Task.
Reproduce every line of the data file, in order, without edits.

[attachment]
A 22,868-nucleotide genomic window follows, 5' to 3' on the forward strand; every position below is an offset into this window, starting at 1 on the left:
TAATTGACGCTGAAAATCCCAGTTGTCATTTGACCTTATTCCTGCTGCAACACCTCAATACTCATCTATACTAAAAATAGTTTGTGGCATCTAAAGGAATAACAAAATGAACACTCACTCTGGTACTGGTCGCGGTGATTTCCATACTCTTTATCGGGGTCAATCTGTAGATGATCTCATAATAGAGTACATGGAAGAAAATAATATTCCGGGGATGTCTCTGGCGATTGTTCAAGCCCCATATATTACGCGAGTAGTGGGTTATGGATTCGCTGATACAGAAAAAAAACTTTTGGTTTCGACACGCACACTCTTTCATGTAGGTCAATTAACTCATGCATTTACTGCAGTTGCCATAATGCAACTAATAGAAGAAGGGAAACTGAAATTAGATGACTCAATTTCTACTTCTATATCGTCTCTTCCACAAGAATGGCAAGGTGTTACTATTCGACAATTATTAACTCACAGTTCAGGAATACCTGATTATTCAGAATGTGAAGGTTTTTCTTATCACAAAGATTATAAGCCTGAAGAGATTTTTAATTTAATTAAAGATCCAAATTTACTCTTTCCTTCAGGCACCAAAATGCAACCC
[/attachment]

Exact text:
A 22,868-nucleotide genomic window follows, 5' to 3' on the forward strand; every position below is an offset into this window, starting at 1 on the left:
TAATTGACGCTGAAAATCCCAGTTGTCATTTGACCTTATTCCTGCTGCAACACCTCAATACTCATCTATACTAAAAATAGTTTGTGGCATCTAAAGGAATAACAAAATGAACACTCACTCTGGTACTGGTCGCGGTGATTTCCATACTCTTTATCGGGGTCAATCTGTAGATGATCTCATAATAGAGTACATGGAAGAAAATAATATTCCGGGGATGTCTCTGGCGATTGTTCAAGCCCCATATATTACGCGAGTAGTGGGTTATGGATTCGCTGATACAGAAAAAAAACTTTTGGTTTCGACACGCACACTCTTTCATGTAGGTCAATTAACTCATGCATTTACTGCAGTTGCCATAATGCAACTAATAGAAGAAGGGAAACTGAAATTAGATGACTCAATTTCTACTTCTATATCGTCTCTTCCACAAGAATGGCAAGGTGTTACTATTCGACAATTATTAACTCACAGTTCAGGAATACCTGATTATTCAGAATGTGAAGGTTTTTCTTATCACAAAGATTATAAGCCTGAAGAGATTTTTAATTTAATTAAAGATCCAAATTTACTCTTTCCTTCAGGCACCAAAATGCAACCC